For couples struggling to conceive the old-fashioned way, in vitro fertilization (IVF) provides an alternate route to starting a family. When eggs are mixed with sperm in test tubes, the fertilized eggs to grow into embryos that can be implanted inside the uterus of a woman who will carry them to term.
Men with higher exposure to the substance DEHP, a so-called phthalate, have lower sperm motility and may therefore experience more difficulties conceiving children, according to a Lund University study.
IVF cycles using embryos that have been frozen and thawed are just as successful as fresh embryos according to a new UNSW report.
In the largest genome wide association study (GWAS) into polycystic ovary syndrome (PCOS) to date, new research conducted by scientists at the University of Cambridge and ten other institutions, including 23andMe, has identified genetic variants and causal links associated with PCOS, some of which might be relevant to informing positive lifestyle and treatment choices for women.
Young women undergoing chemotherapy for breast cancer may be more likely to remain fertile if they also receive hormonal treatment, according to new research presented to the 2015 European Cancer Congress 1 on Monday and published simultaneously in Annals of Oncology.2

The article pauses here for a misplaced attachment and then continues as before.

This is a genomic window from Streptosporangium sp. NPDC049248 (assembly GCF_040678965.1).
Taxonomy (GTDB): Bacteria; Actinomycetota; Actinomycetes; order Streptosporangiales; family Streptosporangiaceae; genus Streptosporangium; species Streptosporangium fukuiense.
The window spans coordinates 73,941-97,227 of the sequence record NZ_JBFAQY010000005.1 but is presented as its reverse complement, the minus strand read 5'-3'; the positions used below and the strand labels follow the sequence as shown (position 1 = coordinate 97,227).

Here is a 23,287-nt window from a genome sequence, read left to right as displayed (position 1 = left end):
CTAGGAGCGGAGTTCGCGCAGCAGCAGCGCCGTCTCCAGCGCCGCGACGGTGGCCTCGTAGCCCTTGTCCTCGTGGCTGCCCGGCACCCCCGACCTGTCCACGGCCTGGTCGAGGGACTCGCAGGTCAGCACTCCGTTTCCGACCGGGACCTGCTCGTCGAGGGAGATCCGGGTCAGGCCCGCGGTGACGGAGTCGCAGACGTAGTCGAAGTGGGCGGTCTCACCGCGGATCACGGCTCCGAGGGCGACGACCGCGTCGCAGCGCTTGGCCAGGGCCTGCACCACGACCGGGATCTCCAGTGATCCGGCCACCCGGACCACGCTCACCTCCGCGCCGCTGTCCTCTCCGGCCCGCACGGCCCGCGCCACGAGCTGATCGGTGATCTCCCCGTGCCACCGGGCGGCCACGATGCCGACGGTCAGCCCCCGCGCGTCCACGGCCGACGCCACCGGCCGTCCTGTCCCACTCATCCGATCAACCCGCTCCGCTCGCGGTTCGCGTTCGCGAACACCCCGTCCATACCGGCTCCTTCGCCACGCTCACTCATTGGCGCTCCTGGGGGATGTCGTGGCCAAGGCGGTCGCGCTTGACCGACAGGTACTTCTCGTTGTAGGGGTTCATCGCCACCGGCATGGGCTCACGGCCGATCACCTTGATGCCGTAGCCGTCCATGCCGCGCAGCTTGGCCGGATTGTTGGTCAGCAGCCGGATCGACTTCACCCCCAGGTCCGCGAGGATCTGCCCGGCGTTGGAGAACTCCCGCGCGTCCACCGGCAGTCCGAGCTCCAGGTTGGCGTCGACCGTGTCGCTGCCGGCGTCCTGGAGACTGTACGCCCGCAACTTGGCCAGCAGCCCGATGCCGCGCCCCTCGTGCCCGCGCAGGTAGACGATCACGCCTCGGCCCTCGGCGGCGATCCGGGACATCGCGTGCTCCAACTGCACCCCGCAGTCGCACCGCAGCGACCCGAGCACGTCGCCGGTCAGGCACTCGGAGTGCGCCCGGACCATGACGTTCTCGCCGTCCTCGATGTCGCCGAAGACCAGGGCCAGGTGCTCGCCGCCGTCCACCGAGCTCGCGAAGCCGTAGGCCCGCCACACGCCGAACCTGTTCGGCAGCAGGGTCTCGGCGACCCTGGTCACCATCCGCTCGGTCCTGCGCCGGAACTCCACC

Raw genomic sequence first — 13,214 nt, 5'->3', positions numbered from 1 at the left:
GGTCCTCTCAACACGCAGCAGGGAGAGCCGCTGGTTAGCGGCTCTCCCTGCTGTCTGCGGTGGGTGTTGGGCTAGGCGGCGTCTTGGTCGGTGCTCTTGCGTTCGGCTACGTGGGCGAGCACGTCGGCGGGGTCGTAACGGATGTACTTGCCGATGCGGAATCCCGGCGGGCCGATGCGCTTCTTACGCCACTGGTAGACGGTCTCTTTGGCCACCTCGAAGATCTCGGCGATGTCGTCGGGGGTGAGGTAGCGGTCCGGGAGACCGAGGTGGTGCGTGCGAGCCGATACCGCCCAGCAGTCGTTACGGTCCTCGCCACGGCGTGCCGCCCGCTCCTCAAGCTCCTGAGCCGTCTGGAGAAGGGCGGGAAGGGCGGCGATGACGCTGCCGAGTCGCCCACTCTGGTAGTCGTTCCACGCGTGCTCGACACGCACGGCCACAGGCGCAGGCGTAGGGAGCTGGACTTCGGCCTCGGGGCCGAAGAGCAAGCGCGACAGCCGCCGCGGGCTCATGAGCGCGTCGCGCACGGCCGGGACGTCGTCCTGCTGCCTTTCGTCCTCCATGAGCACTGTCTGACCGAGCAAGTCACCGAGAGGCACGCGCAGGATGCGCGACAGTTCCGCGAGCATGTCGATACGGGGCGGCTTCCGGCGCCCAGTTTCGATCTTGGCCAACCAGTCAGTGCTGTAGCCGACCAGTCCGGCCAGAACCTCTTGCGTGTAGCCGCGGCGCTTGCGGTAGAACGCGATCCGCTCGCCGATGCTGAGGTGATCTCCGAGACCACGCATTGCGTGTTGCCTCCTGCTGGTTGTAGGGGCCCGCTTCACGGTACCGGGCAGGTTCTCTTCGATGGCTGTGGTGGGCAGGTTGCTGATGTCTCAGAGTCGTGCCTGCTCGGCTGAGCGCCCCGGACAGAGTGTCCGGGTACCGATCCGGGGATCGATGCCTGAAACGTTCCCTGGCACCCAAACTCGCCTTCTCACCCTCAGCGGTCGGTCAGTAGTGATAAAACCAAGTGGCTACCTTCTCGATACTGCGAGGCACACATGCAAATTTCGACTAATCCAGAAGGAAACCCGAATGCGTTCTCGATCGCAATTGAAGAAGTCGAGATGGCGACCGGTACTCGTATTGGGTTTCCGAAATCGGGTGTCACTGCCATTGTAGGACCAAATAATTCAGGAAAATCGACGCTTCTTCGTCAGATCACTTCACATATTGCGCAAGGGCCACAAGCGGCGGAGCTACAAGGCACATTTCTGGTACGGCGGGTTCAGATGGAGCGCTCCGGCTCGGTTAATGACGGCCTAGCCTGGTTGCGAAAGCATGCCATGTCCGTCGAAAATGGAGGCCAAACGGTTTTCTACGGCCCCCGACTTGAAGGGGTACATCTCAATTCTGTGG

A new study will help physicians evaluate simple fertility treatments for couples who have unexplained infertility, defined as being unable to get pregnant after trying for a year without success for no apparent reason.
Defense Secretary Ashton B. Carter believes he has come up with a way to help the Pentagon retain troops: freezing sperm and eggs.
As part of an initiative to make military service more appealing and family friendly, Mr. Carter has created a pilot program that will pay for troops to have their reproductive cells preserved.
Men diagnosed with infertility have a higher risk of developing other general health ailments, including diabetes, ischemic heart disease, alcohol abuse and drug abuse, compared with fertile men, according to a study.
A new technique developed by a team of researchers affiliated with a number of facilities in China allows medical practitioners involved in IVF treatment to more easily weed out embryos with genetic defects prior to fertilization and implantation of a zygote into a host uterus.
Humans and worms are connected by a common ancestor that lived more than 700 million years ago and shared a gene that is required for sperm to function properly at fertilization, research confirms. This discovery could lead to more effective infertility treatments and better contraceptives.